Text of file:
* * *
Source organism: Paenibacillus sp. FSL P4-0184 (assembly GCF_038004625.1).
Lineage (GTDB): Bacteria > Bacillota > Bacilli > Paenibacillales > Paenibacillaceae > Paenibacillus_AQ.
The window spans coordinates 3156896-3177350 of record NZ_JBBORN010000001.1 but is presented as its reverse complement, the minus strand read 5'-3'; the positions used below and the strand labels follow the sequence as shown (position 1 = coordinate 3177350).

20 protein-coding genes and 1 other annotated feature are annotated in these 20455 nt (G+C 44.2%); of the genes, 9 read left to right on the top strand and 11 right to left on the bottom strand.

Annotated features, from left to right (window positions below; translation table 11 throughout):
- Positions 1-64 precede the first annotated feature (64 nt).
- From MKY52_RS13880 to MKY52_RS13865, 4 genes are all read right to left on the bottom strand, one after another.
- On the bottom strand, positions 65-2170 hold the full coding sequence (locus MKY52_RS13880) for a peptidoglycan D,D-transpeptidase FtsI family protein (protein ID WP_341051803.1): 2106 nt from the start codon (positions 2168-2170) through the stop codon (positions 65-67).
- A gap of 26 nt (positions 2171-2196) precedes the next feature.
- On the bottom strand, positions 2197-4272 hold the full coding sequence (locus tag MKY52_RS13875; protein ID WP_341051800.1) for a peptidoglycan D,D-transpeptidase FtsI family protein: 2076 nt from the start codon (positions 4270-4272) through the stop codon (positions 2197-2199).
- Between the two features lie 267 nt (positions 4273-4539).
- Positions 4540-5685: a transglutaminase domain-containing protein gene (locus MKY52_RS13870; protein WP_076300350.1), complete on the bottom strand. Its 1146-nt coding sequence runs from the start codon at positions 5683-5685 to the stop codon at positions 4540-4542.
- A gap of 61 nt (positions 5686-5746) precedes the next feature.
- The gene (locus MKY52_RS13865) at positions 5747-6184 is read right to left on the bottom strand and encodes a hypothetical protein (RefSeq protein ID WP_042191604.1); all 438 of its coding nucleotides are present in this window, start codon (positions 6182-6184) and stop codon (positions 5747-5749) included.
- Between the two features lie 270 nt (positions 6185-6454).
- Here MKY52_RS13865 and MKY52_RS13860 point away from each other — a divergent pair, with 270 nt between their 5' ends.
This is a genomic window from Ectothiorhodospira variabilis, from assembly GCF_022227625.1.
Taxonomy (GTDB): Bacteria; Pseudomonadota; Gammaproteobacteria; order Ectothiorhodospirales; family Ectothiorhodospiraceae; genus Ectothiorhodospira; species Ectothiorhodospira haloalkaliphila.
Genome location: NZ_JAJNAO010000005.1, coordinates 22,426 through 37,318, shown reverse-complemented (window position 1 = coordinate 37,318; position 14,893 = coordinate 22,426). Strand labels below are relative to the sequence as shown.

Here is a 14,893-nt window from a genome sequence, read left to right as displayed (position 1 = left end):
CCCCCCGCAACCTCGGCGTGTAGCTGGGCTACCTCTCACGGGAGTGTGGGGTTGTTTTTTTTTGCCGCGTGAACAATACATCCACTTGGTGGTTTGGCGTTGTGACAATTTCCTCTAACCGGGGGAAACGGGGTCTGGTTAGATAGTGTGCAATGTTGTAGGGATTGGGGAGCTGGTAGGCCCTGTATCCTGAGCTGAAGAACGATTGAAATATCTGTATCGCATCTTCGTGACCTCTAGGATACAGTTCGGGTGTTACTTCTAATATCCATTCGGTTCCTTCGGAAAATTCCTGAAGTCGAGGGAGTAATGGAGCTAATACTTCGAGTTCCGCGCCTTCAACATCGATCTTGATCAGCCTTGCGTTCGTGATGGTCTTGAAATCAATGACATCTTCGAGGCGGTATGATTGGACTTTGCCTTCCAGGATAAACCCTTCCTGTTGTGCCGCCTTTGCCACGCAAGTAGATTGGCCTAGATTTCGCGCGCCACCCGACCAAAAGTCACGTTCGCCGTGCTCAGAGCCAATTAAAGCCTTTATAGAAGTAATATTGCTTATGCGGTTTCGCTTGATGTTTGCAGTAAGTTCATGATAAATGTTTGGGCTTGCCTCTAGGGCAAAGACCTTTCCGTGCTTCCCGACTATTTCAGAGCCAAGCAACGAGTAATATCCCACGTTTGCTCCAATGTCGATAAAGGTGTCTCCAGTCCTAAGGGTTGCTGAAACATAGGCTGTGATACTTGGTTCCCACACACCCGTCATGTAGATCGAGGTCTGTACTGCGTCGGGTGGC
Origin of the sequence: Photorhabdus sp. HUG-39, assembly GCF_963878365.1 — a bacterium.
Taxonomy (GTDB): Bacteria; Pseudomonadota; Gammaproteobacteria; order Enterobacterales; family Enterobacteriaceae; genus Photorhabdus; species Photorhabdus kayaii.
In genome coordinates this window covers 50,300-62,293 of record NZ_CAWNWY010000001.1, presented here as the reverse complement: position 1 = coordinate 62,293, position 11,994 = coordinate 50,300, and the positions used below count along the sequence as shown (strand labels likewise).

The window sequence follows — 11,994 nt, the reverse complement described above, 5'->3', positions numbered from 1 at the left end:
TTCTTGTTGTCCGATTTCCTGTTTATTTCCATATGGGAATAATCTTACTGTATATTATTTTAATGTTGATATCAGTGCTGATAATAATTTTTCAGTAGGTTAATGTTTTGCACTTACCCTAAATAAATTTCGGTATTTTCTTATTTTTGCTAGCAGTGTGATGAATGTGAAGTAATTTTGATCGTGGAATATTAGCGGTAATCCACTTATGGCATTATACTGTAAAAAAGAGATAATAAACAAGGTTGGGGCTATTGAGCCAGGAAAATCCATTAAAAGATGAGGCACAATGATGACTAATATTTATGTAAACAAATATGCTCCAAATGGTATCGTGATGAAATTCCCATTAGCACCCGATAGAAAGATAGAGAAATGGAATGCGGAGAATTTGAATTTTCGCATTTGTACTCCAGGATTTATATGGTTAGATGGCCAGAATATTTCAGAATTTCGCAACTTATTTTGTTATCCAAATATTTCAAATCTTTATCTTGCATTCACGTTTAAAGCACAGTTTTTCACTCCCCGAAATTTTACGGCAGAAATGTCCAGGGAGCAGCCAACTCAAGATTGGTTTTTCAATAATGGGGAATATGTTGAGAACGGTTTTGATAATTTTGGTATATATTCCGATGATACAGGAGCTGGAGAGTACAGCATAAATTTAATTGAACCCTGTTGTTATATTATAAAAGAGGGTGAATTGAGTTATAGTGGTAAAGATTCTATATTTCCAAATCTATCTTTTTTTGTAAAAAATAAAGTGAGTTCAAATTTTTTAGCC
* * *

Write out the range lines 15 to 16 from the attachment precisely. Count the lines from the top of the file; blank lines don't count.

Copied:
- Between the two features lie 270 nt (positions 6185-6454).
- Here MKY52_RS13865 and MKY52_RS13860 point away from each other — a divergent pair, with 270 nt between their 5' ends.